Shaped like the previous unit, it is unclear however whether this is a single disaster, or more.
Is the "plague like the way of Egypt" a possible reference to the plagues preceding the exodus, or something connected to the "road to Egypt" i.e. invading Egyptian forces? In view of the use of the exodus story elsewhere in Amos, and the lack of evidence for an Egyptian threat to Israel in Amos' day, I have preferred the former, and so see more than one disaster in this verse.
The word plague in the first line refers to a lethal illness, while the parallel line says the young men are killed with the sword (i.e. in battle), this is not a contradiction. The two occur together elsewhere (Ex 5:3; Lev 26:25; Jer 14:12; 21:7, 9; etc. Ez 5:17; 6:11-12 etc.). Insanitary living conditions mean that lethal disease is a common consequence of battle.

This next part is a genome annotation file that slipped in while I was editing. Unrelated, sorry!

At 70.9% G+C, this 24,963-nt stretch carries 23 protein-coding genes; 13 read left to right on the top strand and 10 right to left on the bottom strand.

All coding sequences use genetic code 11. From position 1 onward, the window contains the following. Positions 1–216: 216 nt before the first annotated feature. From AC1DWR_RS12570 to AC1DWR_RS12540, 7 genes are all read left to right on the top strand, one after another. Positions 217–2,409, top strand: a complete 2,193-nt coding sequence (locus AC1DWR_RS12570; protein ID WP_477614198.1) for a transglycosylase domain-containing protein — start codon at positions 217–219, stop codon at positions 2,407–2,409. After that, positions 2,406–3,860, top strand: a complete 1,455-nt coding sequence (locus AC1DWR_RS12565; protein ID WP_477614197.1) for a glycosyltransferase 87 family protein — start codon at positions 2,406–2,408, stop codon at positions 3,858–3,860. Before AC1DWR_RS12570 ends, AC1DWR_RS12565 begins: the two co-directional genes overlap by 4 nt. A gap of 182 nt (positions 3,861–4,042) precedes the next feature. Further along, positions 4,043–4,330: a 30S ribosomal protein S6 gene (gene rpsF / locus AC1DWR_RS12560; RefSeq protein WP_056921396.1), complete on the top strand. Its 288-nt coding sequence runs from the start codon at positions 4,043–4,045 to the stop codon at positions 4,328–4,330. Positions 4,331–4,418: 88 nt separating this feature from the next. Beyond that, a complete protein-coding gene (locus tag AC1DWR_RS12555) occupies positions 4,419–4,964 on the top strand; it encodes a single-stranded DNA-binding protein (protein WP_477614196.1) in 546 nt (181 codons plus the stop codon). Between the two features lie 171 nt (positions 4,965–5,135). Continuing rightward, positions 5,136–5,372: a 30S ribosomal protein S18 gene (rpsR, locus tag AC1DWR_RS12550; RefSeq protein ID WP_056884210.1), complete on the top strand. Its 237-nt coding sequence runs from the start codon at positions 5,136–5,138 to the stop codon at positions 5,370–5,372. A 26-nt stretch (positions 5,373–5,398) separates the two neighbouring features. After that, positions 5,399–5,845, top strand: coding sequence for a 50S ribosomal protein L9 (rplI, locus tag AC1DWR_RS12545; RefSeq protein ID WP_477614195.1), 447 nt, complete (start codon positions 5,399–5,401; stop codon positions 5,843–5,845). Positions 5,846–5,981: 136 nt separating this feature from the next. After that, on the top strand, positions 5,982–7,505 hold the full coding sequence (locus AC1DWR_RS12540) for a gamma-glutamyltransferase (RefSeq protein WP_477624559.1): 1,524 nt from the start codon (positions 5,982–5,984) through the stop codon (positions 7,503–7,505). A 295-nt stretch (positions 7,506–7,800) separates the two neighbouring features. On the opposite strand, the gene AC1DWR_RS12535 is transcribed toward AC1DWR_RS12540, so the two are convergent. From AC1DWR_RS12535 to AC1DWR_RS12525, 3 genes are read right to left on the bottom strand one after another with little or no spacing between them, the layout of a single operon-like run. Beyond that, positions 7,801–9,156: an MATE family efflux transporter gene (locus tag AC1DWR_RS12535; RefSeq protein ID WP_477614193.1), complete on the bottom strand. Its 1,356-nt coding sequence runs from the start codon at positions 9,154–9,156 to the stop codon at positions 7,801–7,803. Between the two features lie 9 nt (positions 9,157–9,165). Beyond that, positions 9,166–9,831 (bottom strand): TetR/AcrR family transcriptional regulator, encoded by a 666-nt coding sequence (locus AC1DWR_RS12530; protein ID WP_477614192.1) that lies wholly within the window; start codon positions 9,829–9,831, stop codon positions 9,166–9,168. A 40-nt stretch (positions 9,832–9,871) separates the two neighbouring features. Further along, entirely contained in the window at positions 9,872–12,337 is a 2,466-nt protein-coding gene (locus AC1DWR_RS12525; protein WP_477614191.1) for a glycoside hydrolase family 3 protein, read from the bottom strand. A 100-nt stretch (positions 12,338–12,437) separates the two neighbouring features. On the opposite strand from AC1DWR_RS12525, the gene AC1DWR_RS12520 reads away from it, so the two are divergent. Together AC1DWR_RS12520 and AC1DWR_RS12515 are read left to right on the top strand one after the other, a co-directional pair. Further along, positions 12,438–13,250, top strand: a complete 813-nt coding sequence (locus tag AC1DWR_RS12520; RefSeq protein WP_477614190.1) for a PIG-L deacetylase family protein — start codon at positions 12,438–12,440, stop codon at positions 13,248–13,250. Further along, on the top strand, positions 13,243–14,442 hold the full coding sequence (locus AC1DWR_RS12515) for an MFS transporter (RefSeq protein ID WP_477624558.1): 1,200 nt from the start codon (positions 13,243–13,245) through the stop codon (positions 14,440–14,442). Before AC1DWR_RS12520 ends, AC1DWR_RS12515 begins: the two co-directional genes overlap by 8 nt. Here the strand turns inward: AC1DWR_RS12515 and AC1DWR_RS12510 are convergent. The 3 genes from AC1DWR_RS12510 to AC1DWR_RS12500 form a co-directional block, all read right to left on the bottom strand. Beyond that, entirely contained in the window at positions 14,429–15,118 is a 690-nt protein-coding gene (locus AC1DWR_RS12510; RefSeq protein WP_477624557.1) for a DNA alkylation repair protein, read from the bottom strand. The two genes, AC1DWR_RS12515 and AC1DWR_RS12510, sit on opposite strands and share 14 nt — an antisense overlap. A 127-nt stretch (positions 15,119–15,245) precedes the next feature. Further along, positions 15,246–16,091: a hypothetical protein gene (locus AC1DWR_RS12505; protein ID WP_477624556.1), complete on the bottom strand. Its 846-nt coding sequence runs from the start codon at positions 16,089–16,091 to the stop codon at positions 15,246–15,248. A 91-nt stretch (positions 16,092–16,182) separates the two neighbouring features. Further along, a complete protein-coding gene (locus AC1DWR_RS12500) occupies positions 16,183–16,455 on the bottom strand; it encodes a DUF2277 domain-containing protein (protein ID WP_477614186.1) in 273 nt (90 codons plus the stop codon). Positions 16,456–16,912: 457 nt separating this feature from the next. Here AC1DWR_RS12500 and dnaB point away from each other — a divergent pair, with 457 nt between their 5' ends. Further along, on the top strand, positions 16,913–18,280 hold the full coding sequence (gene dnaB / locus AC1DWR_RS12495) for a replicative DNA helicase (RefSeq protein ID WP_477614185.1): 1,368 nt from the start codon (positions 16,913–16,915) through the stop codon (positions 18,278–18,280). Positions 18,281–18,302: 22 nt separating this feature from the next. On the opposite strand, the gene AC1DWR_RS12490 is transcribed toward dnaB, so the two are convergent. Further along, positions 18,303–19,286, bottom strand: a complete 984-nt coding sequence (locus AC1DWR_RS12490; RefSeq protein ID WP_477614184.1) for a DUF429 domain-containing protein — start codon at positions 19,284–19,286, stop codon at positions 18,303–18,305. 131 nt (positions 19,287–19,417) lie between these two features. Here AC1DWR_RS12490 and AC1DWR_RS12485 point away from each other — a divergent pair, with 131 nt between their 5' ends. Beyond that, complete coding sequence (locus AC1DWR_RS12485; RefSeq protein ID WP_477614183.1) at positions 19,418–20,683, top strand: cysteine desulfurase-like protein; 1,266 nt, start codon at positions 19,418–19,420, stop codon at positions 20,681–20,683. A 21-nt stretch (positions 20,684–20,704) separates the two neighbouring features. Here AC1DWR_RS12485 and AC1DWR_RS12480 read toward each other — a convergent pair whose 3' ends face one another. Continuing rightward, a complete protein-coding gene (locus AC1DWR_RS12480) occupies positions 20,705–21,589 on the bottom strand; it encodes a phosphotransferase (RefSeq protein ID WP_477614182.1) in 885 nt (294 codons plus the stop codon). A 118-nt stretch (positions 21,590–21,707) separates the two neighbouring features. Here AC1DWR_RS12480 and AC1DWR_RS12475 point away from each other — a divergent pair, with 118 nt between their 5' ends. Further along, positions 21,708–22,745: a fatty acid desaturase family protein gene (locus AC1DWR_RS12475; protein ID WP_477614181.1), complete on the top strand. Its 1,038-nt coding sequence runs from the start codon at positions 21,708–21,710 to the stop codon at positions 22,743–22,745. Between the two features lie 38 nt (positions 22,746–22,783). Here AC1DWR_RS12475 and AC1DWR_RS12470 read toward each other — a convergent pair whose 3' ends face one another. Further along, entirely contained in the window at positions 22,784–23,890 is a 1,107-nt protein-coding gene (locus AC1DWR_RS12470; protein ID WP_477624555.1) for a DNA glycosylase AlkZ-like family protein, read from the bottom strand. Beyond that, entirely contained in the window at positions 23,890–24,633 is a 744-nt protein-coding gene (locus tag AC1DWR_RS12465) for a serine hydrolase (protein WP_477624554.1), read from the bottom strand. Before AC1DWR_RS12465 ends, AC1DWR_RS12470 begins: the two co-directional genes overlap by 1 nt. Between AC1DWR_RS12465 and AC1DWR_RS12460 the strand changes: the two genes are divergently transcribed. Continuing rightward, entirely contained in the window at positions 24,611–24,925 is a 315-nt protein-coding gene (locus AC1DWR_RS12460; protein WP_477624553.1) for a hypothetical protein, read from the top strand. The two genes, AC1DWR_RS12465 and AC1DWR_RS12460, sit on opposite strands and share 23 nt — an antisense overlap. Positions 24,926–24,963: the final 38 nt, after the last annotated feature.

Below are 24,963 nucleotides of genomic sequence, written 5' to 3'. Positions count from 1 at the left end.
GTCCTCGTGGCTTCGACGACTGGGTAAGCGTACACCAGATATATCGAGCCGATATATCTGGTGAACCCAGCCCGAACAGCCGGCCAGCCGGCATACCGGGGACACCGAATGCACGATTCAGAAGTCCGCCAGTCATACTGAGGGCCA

Horses taken captive render the army less able to continue to resist. Israel, inhabiting mainly the high country of Palestine had few horses in the first place, and enemy cavalry were feared (e.g. Nahum 3:2-3; Jer 6:23 etc.).
The smell arises from the corpses and the results of the plague which follow the military defeat, hence the reference to a camp rather than a town or village.
This page is part of the Hypertext Bible Commentary - Amos,
© Tim Bulkeley, 1996-2005, Tim Bulkeley. All rights reserved.